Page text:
Middle class shouldn't begrudge doing good things for the poor
Mike Rowse says Leung's policy plan of pragmatic measures will put tax dollars to good use
The immaturity of some of our politicians shows no sign of abating, as is evident from their responses to the policy address delivered last week by Chief Executive Leung Chun-ying.
In his first address a year ago, Leung concentrated on the housing situation, which, on any sensible analysis, is the most serious problem facing Hong Kong. We have some of the highest prices on the planet, alongside some appalling living conditions that would shame a third world country.
This time, he gave an update on the various plans to address the issue and the prognosis is reasonable: it will take time because, after a decade of neglect, it was bound to. But after a massive behind-the-scenes planning effort, the pieces are in place, the bulk of the land has been found and we are on our way to a solution.
The main thrust of the policy address could therefore focus on our next most serious problem: the shocking findings on poverty revealed a few months ago by the Commission on Poverty, a body resurrected by Leung in one of the earliest decisions of his term, after being disbanded by the previous regime.
We have the first official poverty line in Hong Kong's history, and a whole raft of poverty alleviation measures to bring help to those most in need. These will provide practical assistance and support, in particular to the working poor. This is not a welfare state; it is a helping hand reaching down to pull up those trying to help themselves.
Other sections of the address outline good pragmatic measures in elderly care, education, the environment and economic development.
What has been the response of our politicians to this workmanlike manifesto? "There's nothing for the middle class," says chairman of the self-styled Voice of the Middle Class Alvin Lee Chi-wing. There was immediate support for this view from the Business and Professionals Alliance, who also shed a tear for small and medium-sized enterprises. Other politicos have since joined the chorus.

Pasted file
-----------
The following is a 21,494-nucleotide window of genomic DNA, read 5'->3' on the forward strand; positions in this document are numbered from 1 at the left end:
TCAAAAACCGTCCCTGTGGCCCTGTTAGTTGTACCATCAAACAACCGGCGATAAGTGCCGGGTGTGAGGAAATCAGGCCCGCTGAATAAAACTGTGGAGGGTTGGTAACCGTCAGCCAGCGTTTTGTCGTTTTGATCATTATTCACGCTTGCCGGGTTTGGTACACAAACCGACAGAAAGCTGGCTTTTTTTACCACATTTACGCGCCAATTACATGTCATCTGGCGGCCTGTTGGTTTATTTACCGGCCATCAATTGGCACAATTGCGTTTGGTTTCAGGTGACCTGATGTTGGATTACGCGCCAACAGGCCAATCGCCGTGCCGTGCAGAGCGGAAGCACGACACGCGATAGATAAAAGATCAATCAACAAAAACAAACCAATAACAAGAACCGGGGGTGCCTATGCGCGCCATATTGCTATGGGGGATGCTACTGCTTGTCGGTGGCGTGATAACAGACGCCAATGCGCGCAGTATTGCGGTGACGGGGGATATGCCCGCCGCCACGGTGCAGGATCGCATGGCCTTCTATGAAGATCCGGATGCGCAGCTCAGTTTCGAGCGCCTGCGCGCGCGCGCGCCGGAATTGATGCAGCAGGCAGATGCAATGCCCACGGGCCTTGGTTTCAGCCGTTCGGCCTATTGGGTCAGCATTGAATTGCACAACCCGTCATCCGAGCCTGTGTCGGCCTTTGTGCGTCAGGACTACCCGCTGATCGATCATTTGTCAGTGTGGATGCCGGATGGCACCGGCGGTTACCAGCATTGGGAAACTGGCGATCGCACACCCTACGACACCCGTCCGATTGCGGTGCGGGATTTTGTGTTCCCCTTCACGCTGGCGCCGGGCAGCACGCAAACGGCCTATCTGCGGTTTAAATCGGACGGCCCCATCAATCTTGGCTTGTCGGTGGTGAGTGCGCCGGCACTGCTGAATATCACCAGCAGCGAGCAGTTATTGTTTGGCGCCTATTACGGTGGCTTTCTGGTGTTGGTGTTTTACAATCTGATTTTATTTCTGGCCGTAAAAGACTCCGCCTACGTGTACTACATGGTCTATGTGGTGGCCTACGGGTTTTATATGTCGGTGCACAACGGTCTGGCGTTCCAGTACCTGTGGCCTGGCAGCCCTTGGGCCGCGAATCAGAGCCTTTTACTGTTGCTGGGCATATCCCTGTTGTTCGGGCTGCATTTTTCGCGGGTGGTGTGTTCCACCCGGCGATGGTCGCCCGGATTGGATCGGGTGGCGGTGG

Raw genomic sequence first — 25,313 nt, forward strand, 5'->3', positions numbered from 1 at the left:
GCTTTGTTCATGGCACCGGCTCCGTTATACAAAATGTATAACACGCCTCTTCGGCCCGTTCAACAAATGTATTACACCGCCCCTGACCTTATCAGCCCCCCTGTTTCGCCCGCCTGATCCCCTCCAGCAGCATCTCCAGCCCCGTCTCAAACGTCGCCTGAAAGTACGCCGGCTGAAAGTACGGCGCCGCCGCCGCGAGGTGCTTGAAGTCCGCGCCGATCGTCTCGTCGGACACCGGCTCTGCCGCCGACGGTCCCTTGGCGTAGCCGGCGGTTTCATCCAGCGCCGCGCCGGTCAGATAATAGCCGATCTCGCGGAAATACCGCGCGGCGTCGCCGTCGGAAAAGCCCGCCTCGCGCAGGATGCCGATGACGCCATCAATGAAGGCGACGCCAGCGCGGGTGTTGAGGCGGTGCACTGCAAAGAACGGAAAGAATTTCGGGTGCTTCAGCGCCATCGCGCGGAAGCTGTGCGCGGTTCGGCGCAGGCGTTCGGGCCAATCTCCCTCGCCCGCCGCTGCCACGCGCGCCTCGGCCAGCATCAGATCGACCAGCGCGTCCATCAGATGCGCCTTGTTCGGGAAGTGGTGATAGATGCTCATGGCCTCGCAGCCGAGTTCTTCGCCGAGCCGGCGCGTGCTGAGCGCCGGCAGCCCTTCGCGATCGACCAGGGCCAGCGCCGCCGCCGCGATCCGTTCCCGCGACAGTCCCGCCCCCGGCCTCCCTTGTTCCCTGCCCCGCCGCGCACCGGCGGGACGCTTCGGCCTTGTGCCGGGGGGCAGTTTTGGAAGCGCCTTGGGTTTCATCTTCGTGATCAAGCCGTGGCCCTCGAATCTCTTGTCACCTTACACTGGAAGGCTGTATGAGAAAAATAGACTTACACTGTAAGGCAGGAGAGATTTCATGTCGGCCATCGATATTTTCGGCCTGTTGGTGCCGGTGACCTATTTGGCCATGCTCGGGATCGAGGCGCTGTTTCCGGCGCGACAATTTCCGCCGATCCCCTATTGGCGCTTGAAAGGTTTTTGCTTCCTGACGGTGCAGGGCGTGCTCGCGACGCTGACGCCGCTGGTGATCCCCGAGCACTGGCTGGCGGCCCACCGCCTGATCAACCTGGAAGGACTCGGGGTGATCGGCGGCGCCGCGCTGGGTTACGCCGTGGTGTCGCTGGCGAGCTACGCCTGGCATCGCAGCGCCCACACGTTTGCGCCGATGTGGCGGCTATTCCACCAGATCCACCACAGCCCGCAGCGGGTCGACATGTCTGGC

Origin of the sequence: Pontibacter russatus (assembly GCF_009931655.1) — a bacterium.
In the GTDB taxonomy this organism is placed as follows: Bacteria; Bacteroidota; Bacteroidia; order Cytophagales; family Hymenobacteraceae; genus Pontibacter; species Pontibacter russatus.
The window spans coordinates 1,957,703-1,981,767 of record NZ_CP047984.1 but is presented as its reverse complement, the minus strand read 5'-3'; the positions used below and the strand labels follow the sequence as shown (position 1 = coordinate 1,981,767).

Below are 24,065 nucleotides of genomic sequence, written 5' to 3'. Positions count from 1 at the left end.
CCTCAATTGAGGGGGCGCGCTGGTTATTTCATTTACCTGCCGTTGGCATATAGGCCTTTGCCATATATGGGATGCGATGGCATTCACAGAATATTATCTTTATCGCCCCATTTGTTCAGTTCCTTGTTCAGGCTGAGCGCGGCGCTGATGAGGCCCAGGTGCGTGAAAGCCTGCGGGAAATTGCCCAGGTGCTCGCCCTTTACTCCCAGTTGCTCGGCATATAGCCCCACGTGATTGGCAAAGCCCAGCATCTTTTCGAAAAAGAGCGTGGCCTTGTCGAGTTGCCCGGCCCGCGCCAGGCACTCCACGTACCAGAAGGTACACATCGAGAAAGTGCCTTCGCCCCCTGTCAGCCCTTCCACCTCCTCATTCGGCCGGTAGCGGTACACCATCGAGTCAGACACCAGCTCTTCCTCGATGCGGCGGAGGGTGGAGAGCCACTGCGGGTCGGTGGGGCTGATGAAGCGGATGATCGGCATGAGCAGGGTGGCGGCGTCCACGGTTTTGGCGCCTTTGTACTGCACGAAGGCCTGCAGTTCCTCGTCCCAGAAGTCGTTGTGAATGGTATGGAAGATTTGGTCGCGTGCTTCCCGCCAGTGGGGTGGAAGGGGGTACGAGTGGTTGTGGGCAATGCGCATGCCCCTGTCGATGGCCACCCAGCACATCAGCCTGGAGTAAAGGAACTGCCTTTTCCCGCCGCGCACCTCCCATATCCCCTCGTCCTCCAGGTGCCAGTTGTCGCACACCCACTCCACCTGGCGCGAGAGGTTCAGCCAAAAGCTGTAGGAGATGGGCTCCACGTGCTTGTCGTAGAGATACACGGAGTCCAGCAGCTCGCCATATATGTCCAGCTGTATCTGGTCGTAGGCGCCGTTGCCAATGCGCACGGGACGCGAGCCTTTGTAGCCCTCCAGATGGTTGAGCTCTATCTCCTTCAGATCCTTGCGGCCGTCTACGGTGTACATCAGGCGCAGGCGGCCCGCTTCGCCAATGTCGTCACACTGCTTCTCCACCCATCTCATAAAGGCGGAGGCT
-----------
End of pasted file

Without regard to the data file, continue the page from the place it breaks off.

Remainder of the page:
Look again, everyone; the policy address is full of good things for the middle class. First of all: no new taxes. All the things being proposed can be comfortably financed without upsetting our basic low-tax environment. If you think that is not a big plus, talk to your middle-class friends in Europe or other advanced economies and see how they're doing.
Secondly, developing our economy and maintaining our pro-business operating environment bring most benefit to those best able to take advantage of them, namely, the very businesses and professionals now complaining.
Thirdly, for those fortunate enough to be in the middle-income group, the priority outside the economy relates to quality-of-life issues: the environment, the arts and culture, sports, and so on. Progress is being made in all these areas.
But there is a more fundamental reason why the middle class and those claiming to speak on their behalf should applaud the policy address. The reason we pay taxes is so the government can do good things with our money.
What was proposed last week is a list of very good things, in some cases urgently needed. Given that the tax threshold is set so high - fewer than half of working people have to pay any salaries tax at all - taxpayers are by definition among the better off in our community.
I can think of two main reasons why a sensible and reasonable policy address is being attacked. Some people just don't like Leung as a person. Others object to his policies in other areas, in particular political reform. On this, I, too, have serious doubts about what is going to emerge when the consultation period ends.
But neither of these is sufficient reason to attack the proposals to help the poor because they don't also help the better off. It's an immature response. Thinking of the government doing good work with my tax dollars gives me a warm, fuzzy feeling. Or maybe that's just the zero tax on wine.
Mike Rowse is managing director of Stanton Chase International and an adjunct professor at the Chinese University of Hong Kong. firstname.lastname@example.org